How do we live as if each person was created in the image of God? Is it true that the following truths are self-evident: all men are created equal; all men are endowed by their Creator with rights that are impossible to take away or give up? Rights that include “Life, Liberty and the pursuit of Happiness?” Do we really believe this? I wonder because true belief changes behavior.

Montage of Memorial Day Images

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Roll Call
There at the Memorial Day ceremony
They accepted the invitation to call the names of the fallen
Known personally to each of them

Some, based on their attire, appeared to be ordinary citizens like me
Others based on their attire, were veterans of the Vietnam War
Some voices were clear and strong
Others choked with emotion
Calling out names, each representing one I will never meet

And I wondered
For how many was it the first time to break the silence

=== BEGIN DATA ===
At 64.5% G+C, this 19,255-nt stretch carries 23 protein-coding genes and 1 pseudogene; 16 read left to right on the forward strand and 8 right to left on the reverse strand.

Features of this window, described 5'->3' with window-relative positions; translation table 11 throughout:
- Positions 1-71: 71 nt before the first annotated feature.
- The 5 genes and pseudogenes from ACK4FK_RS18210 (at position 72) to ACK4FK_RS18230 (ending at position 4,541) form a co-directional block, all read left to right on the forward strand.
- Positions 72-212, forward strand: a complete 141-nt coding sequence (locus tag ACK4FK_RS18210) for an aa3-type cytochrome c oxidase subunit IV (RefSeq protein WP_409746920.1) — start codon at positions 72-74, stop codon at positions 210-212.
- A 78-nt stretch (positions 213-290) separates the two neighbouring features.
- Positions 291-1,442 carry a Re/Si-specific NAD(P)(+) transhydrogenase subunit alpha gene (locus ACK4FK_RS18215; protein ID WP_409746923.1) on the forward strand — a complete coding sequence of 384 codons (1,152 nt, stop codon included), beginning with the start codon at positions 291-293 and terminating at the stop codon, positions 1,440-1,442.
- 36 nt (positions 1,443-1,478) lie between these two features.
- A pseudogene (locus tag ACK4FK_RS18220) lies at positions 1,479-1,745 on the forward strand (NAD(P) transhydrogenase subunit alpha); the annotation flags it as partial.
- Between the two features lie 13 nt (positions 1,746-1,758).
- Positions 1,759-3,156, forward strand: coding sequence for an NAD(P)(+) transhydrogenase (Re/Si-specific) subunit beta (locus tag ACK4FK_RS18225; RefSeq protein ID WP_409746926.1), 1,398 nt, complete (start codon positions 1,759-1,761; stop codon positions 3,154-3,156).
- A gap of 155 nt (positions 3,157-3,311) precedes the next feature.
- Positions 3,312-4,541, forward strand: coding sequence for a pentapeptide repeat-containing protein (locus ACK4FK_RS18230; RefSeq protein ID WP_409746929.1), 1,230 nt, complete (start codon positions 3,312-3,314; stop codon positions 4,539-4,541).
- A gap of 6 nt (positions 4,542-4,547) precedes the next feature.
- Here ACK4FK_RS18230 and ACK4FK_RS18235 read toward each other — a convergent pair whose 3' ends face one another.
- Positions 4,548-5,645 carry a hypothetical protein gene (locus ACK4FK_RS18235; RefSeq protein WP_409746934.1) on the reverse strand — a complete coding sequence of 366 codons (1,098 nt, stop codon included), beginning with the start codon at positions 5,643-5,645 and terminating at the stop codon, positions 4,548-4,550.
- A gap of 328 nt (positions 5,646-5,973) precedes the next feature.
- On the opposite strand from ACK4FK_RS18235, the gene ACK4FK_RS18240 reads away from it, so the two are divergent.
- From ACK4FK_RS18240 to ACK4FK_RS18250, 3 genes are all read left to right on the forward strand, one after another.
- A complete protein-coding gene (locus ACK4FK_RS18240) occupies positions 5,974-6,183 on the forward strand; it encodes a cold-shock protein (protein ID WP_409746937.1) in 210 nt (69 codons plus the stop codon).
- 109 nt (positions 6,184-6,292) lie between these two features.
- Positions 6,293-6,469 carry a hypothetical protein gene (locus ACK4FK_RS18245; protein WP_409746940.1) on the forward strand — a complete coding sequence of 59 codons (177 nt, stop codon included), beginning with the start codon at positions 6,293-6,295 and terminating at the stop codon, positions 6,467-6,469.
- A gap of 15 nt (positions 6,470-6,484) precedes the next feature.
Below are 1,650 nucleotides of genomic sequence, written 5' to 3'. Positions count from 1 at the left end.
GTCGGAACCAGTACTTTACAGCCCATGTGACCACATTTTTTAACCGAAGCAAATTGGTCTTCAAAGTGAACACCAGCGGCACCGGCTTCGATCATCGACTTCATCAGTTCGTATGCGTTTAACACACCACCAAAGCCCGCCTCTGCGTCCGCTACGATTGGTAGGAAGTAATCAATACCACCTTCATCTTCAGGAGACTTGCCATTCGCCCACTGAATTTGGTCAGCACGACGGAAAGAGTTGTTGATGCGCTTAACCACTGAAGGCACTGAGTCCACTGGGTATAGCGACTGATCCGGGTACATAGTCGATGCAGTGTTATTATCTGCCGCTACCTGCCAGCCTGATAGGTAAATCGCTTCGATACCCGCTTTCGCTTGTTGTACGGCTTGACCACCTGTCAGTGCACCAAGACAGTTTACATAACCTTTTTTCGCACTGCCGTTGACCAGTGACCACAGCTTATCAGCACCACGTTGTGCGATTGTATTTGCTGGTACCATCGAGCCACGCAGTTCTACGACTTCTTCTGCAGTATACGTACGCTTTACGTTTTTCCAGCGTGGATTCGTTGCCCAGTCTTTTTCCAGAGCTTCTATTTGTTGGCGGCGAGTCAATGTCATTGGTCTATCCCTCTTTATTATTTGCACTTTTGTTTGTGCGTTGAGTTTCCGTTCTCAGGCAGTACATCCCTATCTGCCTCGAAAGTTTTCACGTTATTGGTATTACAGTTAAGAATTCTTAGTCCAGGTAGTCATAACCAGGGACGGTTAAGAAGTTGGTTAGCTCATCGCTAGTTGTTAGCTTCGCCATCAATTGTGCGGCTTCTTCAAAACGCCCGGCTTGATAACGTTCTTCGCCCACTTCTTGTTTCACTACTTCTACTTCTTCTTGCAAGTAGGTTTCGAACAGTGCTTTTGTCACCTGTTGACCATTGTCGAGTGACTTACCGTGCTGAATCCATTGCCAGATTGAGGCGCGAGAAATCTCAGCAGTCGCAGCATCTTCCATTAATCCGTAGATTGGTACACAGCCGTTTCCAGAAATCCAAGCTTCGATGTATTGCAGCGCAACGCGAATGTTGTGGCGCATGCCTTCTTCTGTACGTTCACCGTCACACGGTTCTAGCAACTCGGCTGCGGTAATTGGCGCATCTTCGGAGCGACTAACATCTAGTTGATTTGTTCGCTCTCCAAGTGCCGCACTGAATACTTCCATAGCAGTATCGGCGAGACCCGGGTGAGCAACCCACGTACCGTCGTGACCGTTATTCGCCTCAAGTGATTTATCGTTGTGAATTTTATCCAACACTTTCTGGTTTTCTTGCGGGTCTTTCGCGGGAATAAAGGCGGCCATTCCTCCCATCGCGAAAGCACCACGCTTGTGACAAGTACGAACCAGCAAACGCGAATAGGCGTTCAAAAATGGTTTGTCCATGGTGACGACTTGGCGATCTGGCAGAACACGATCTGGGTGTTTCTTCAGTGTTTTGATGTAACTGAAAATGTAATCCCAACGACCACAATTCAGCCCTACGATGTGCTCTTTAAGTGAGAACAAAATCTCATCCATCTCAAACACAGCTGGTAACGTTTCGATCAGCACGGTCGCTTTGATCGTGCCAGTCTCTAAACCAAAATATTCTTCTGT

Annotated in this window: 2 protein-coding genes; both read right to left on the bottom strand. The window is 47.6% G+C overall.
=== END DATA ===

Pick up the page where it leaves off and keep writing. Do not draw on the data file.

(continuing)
And in speaking a single name
Began to speak the unspoken

I wonder
Did speaking that name bring pain
But also release?

They stood together
In combinations of red, white, and blue
He stood with shoulders erect
This white haired, broad shouldered man whose face I never saw
Head sometimes bowed

She stood close and, in the face of words such as
“Some placed their lives on hold to answer the call”
Gently rubbed his back
Her profile visible as she turned her head to look at him
Sometimes to smile
At other times to lay her head on his shoulder
Always rubbing his back
Offering comfort and affirmation without words

Thank You
He greeted me before the ceremony began
Dressed in a black American Legion cap
White shirt and hair
Black slacks
Warm smile
A gentle touch on my shoulder
As he said, “How are you?”
And paused long enough to hear my response

At the end of the ceremony
He turned to me and asked
“Are you a veteran?”
“No,” I replied
“Thank you, for your support,” he said
And it was hard not to cry as I responded,
“Thank you

© E. Wright 2015

This blog post was posted originally on my photography blog, fitlyspoken, on May 25, 2015.